Technically, the show’s leads are probably Penelope (Kaitlynn Baugh) and Corporal Clive Winton (Blaine Vincent III) – and certainly both do a great job. In a romantic comedy, they would be the fresh-faced ingénue couple that winds up together at the end of Act II. However, in this farce Penelope is happily married – so the great chemistry between this pair is channeled into friendship punctuated by enough bickering to make it clear that there will be no hanky-panky. Reverend Toop (Jason Fox) plays the classic innocent, accentuated by the fact that he spends most of the play in his underwear, and much of it locked in the closet with the love-stricken Miss Skillon.

The best roles go to Miss Skillon (Erin Bickler) and the maid, Ida (Chris Byrne). These two fierce comediennes attack every scene with such commitment that they seem to be vying for the title of Best Actor. Bickler’s piercing, consistently outraged voice and physical fearlessness (she reminds me of the great Joan Davis and may, in fact, be made of unbreakable rubber) keep the audience in stitches, and she makes a great drunk. Byrne uses her mobile face, snide affect, and exquisite timing to steal the scene every time she appears – and when she and Bickler share the stage it’s tough to know just who to watch.

The chase scenes would seem overdone if they were the sole focus, but both Ida and Penelope maintain a façade of “business as usual” while up to five real and faux-clerics tear around the set, leaping over Miss Skillon’s prostrate form  - the timing and blocking are exquisite when she’s there, and even funnier when she is gone but they keep leaping.

Director Crawford also designed the lovely and detailed set, made even finer by the stone fireplace (courtesy of Woody Woodbury) so realistic that some audience members sneaked onto the stage at the end of the evening just to check it out.  Chris Byrne’s costumes (in particular, Ida’s polka dot dress and the flowing trousers on Penelope and Miss Skillon) work beautifully to establish the time, place, and social caste of each character.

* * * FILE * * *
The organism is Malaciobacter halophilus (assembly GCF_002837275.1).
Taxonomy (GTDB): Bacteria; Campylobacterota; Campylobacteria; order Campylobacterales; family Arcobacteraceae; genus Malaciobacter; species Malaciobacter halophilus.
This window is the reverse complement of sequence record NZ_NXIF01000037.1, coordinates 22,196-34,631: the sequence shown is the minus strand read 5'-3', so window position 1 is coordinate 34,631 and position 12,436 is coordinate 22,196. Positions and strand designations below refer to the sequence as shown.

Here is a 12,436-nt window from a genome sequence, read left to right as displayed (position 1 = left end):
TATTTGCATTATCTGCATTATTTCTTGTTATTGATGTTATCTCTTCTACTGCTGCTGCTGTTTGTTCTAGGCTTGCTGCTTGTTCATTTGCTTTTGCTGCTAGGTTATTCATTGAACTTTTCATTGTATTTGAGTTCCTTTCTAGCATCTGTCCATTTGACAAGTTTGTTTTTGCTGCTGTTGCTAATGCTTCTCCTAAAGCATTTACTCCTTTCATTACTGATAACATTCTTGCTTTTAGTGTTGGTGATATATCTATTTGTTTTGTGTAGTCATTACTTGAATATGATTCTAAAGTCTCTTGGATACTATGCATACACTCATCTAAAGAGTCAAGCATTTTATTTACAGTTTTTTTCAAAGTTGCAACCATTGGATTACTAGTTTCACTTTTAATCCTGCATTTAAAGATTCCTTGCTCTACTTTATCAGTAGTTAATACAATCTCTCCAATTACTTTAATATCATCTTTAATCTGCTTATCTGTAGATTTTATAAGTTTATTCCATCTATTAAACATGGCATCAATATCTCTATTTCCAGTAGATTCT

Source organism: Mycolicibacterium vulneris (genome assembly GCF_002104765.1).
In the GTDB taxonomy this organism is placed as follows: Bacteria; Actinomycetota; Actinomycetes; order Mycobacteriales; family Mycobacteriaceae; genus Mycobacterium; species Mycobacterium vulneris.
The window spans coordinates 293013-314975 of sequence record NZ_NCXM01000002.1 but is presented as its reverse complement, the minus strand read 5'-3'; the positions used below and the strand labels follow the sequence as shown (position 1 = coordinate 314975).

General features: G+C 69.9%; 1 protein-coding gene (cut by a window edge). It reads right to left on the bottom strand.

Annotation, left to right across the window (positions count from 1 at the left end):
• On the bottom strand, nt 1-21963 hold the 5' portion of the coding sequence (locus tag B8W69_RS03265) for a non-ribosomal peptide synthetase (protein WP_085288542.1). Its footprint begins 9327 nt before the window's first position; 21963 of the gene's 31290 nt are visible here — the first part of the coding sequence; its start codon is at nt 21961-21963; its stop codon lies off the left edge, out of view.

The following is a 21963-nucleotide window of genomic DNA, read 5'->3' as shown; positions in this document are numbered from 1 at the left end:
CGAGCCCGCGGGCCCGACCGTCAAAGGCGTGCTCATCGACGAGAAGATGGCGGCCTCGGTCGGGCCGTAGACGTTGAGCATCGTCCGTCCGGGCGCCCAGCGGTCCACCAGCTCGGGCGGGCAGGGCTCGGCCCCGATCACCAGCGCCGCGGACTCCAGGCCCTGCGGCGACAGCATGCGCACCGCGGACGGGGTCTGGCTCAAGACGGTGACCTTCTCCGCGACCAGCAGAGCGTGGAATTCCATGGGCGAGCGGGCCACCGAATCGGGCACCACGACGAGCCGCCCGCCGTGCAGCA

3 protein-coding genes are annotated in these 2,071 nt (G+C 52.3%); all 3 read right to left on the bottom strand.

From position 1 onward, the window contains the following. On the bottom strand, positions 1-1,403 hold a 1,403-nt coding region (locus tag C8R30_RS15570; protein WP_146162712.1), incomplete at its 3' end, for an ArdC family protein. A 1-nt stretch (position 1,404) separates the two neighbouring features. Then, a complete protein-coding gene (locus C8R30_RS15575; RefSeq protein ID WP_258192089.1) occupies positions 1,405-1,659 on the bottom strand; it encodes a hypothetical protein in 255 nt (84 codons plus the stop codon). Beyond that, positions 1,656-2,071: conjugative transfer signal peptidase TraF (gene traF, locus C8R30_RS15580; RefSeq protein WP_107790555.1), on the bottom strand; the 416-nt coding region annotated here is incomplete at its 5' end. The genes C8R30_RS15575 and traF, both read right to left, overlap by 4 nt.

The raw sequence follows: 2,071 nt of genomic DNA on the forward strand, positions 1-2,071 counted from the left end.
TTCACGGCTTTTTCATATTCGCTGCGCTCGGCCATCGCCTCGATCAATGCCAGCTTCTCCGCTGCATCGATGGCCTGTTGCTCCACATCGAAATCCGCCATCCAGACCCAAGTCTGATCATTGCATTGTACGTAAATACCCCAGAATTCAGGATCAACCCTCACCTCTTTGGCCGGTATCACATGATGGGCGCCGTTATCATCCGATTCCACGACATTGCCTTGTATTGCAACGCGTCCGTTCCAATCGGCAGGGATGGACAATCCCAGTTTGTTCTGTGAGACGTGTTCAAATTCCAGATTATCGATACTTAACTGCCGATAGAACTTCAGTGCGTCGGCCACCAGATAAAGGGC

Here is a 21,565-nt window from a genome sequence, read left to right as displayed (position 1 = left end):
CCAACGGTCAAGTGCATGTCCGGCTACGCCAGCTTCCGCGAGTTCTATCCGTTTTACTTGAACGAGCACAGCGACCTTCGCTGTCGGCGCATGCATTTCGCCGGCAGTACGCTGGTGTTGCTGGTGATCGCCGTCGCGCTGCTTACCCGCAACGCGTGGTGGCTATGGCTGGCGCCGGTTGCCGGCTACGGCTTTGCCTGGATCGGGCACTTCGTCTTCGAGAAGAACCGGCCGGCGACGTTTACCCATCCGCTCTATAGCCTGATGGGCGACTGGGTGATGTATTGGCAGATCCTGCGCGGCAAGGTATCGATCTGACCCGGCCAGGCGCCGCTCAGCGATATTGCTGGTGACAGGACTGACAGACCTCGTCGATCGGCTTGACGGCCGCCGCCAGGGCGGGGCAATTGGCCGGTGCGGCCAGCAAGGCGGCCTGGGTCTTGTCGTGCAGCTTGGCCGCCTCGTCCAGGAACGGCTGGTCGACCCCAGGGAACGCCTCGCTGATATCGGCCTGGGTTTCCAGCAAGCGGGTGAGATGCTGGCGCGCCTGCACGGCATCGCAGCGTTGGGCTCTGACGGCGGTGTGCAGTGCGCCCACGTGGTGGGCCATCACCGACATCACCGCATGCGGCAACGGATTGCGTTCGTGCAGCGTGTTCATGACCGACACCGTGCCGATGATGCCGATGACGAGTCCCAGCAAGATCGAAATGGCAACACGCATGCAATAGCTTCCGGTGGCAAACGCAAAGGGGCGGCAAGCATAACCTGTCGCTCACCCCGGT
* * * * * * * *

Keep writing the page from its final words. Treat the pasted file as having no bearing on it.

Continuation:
HART’s theme this season is “Laugh Along With HART” – See How They Run is a great beginning!

See How They Run is playing at the HART Theatre, 185 SE Washington, Hillsboro through September 24th, with performances at 7:30 on Fridays and Saturdays and 2:00 on Sundays. 

Thursday, September 14, 2017

Twilight Tackles Big Pharma With Rx

By Tina Arth

 Leslie Inmon and Zero Feeney
Photo by Alicia Turvin
North Portland’s Twilight Theater Company can usually be relied on to surprise me with its eccentric offerings, but the opening moments of their current show, Rx, left me a little nervous. I was not expecting the lights to go up on an otherwise pretty woman in a pretty dreadful blonde wig, baring her midriff like Daisy Mae Yokum while bravely attempting to sing Dolly Parton’s classic “9 to 5.” However, the inexplicably awkward intro was quickly followed by an amazingly funny, smartly written satire performed by a fine cast who simply litter the stage with brilliant moments. Author Kate Fodor, mining the world of pharmaceutical development and sales, uncovers a mother lode of both comedy and social commentary. Co-directors Jo Strom Lane and Samuel Ruble have assembled a cast able to adroitly work with some very sharp comedy, warm us with a bit of gentle romance, and use both to deliver the show’s message.